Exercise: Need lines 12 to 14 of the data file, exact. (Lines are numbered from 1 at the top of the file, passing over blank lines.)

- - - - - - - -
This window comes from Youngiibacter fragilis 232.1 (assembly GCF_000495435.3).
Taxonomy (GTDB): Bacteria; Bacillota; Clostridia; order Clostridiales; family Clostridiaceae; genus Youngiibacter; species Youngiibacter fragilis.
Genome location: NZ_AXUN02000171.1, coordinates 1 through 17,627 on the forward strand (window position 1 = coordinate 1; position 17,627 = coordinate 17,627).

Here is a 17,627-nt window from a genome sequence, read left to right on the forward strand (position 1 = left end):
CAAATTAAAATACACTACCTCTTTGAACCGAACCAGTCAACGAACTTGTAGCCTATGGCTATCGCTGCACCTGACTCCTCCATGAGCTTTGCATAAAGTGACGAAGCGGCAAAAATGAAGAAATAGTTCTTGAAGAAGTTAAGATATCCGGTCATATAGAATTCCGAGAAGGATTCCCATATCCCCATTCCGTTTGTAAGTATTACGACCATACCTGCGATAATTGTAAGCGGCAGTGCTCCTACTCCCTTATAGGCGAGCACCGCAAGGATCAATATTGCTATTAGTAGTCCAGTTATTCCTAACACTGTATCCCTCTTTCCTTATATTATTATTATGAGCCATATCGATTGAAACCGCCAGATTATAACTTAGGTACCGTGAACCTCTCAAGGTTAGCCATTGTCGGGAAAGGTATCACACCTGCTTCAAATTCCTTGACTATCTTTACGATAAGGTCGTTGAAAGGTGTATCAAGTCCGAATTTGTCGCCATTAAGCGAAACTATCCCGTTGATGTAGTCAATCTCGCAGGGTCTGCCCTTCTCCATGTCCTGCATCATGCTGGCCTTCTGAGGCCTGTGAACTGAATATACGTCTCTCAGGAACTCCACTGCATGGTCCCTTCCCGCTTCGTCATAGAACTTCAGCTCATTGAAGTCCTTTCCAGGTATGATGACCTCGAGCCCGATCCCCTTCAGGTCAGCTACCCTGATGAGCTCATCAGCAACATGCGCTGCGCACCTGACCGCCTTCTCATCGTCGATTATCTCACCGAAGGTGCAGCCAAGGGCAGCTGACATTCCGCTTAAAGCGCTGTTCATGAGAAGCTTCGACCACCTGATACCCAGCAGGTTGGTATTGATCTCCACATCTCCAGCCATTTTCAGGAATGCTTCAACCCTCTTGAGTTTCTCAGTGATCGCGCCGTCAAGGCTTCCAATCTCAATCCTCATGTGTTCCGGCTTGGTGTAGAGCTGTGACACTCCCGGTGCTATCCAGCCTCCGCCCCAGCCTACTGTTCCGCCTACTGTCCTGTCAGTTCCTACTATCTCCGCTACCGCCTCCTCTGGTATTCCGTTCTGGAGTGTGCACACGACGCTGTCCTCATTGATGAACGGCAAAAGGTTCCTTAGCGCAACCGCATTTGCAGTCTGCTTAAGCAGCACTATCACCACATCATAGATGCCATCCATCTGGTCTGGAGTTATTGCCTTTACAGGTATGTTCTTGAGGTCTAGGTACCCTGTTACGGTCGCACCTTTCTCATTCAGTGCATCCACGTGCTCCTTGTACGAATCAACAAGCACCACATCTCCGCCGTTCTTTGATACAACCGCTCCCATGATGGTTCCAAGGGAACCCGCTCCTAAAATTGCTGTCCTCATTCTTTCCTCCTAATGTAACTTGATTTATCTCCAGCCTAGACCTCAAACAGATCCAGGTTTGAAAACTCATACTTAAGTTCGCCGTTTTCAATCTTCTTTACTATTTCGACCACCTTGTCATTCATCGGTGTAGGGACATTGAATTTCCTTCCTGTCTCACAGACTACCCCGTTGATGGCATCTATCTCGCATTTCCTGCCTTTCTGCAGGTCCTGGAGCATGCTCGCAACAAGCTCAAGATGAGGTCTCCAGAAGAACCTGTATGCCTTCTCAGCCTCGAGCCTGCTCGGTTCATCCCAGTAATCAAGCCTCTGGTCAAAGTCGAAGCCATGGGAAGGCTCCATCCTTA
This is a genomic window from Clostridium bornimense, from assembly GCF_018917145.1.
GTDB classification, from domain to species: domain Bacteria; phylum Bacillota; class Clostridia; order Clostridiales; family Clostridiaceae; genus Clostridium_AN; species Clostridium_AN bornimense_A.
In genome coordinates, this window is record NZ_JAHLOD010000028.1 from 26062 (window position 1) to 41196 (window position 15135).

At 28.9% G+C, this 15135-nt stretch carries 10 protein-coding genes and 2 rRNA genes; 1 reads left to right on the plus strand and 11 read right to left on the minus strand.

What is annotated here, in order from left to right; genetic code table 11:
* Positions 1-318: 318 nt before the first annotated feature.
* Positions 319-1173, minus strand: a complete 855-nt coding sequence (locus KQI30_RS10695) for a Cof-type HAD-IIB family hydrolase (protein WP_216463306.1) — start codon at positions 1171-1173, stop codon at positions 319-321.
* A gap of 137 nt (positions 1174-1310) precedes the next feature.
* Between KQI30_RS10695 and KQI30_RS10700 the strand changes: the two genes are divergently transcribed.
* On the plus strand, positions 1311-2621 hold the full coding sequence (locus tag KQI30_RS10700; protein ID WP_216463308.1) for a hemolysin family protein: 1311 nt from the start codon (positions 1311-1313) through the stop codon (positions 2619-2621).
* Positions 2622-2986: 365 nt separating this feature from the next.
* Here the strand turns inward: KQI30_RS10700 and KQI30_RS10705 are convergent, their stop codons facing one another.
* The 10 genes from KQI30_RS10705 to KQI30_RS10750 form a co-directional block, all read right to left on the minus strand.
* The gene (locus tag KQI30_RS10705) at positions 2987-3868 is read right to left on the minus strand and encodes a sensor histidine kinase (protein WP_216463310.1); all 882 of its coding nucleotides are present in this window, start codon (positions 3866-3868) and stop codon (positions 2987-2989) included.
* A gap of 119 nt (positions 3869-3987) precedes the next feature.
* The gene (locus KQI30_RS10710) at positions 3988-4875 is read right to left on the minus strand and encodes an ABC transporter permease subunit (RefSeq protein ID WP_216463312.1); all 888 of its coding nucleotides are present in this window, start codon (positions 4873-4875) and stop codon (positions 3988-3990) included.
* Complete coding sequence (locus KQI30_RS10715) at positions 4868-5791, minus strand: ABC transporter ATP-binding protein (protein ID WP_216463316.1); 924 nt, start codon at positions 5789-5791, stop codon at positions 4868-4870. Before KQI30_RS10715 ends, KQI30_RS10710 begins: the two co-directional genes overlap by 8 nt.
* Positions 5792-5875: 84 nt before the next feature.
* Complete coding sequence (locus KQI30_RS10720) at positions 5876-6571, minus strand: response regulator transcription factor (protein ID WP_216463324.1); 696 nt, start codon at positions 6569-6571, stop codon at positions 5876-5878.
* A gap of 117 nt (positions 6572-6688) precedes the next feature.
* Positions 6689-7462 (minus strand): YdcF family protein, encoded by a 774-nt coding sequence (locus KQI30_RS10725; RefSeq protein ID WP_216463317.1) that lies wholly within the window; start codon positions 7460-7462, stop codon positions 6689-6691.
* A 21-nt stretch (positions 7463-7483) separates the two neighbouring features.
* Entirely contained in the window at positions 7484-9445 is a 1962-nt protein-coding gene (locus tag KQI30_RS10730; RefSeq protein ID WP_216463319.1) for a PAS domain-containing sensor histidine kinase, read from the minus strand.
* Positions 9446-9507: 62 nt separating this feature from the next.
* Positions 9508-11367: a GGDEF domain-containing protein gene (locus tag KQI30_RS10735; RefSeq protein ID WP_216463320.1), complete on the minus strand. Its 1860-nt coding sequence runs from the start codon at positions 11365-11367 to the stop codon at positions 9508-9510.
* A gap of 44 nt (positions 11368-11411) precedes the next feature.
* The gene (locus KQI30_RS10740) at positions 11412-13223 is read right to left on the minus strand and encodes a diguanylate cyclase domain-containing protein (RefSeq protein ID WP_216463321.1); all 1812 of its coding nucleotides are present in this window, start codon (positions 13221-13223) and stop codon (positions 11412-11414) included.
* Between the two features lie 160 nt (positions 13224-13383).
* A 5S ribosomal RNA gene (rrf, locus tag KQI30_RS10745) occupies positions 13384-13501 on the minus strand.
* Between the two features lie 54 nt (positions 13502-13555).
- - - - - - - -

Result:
* Positions 319-1173, minus strand: a complete 855-nt coding sequence (locus KQI30_RS10695) for a Cof-type HAD-IIB family hydrolase (protein WP_216463306.1) — start codon at positions 1171-1173, stop codon at positions 319-321.
* A gap of 137 nt (positions 1174-1310) precedes the next feature.
* Between KQI30_RS10695 and KQI30_RS10700 the strand changes: the two genes are divergently transcribed.